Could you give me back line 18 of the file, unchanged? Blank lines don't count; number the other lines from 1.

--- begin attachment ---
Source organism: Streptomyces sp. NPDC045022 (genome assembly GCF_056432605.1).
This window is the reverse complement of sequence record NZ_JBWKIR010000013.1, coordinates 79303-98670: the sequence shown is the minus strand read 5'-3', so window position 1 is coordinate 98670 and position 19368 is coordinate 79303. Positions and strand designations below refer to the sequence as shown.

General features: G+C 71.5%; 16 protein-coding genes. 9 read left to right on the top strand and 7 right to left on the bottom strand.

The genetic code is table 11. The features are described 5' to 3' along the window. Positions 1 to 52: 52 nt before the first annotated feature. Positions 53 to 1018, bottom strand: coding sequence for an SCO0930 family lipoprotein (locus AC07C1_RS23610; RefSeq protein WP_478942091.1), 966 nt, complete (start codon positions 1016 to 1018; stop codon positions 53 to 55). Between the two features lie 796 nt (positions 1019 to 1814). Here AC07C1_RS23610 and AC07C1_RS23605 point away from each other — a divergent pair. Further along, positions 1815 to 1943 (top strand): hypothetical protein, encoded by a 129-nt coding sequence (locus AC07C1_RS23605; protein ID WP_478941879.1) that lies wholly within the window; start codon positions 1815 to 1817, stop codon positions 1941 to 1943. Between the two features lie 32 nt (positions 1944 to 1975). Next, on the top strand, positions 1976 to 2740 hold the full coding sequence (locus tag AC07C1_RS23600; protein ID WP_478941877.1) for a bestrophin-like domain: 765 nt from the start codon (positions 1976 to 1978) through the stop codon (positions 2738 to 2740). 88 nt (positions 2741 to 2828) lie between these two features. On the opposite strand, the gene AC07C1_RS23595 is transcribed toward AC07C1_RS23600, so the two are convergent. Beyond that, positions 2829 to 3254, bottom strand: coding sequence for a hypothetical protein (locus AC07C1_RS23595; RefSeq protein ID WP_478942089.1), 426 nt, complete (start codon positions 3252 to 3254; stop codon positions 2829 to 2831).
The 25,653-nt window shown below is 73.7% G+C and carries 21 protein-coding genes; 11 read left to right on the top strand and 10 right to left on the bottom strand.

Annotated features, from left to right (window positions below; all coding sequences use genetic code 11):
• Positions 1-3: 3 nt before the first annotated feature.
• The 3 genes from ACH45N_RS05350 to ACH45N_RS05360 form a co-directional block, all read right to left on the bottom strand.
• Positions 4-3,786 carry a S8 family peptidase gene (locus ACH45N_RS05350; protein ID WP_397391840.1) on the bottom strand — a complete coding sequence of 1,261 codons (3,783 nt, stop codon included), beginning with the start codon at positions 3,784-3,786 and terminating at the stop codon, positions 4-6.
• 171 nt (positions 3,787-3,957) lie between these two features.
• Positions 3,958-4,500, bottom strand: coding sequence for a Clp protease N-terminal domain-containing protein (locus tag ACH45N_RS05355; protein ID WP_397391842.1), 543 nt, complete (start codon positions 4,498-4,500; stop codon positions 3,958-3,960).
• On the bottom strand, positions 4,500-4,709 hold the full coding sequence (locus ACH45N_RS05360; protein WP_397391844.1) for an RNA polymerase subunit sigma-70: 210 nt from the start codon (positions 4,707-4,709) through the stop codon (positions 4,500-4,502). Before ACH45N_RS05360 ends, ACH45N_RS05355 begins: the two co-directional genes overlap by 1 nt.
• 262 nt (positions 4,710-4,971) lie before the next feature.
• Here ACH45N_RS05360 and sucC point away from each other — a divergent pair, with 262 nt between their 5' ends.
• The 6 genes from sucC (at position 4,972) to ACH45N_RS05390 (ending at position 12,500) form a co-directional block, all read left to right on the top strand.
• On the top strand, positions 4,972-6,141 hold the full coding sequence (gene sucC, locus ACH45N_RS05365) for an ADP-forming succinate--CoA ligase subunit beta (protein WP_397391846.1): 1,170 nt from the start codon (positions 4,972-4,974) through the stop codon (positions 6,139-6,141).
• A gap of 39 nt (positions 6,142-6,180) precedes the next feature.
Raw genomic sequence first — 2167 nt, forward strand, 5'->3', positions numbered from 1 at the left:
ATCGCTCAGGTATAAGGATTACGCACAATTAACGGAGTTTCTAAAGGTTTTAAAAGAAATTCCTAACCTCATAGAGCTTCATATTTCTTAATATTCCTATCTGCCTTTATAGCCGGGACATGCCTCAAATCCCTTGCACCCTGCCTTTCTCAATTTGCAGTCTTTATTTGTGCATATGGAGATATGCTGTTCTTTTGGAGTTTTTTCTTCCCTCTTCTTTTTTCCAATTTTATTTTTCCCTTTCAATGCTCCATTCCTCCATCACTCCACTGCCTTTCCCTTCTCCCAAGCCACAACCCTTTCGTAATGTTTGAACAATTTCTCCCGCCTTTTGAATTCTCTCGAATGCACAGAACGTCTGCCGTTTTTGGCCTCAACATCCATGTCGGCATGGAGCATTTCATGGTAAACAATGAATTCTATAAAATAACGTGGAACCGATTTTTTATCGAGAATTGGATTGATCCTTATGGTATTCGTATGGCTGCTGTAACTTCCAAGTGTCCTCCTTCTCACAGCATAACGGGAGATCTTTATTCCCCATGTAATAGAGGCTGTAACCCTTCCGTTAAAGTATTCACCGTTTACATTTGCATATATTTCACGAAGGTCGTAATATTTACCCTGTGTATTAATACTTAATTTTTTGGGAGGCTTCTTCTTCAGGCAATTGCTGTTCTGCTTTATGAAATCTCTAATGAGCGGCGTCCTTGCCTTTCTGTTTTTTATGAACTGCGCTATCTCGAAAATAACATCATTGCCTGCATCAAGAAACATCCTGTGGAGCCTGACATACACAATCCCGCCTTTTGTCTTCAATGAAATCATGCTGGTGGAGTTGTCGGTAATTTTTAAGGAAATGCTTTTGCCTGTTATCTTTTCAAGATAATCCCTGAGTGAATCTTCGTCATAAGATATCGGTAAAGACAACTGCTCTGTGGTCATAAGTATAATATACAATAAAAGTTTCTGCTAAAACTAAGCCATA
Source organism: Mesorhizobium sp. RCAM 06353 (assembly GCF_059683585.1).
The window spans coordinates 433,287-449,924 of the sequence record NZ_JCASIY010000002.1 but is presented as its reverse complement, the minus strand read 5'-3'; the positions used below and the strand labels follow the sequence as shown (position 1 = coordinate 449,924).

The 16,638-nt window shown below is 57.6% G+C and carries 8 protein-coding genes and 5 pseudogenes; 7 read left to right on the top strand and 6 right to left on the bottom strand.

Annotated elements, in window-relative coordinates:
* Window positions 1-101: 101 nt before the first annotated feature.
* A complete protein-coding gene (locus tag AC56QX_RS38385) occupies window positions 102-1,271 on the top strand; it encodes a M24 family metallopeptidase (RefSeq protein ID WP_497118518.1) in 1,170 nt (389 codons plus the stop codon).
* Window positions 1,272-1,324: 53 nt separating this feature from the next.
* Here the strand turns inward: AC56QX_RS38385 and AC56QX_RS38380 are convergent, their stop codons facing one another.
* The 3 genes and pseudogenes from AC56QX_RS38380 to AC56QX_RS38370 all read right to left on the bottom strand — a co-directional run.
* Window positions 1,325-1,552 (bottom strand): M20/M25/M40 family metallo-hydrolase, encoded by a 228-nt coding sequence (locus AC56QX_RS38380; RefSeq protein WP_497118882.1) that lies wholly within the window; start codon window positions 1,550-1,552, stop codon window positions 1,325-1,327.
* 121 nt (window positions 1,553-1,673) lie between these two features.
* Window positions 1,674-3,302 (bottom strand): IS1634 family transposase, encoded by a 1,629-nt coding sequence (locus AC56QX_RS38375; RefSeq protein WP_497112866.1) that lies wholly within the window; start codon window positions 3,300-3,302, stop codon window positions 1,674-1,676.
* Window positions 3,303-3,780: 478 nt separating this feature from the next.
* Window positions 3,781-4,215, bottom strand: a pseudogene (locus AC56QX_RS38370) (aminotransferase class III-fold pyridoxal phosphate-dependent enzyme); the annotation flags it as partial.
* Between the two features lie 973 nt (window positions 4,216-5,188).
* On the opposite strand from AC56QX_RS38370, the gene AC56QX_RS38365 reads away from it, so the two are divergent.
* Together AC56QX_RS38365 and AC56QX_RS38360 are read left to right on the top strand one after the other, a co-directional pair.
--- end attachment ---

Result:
Raw genomic sequence first — 2167 nt, forward strand, 5'->3', positions numbered from 1 at the left: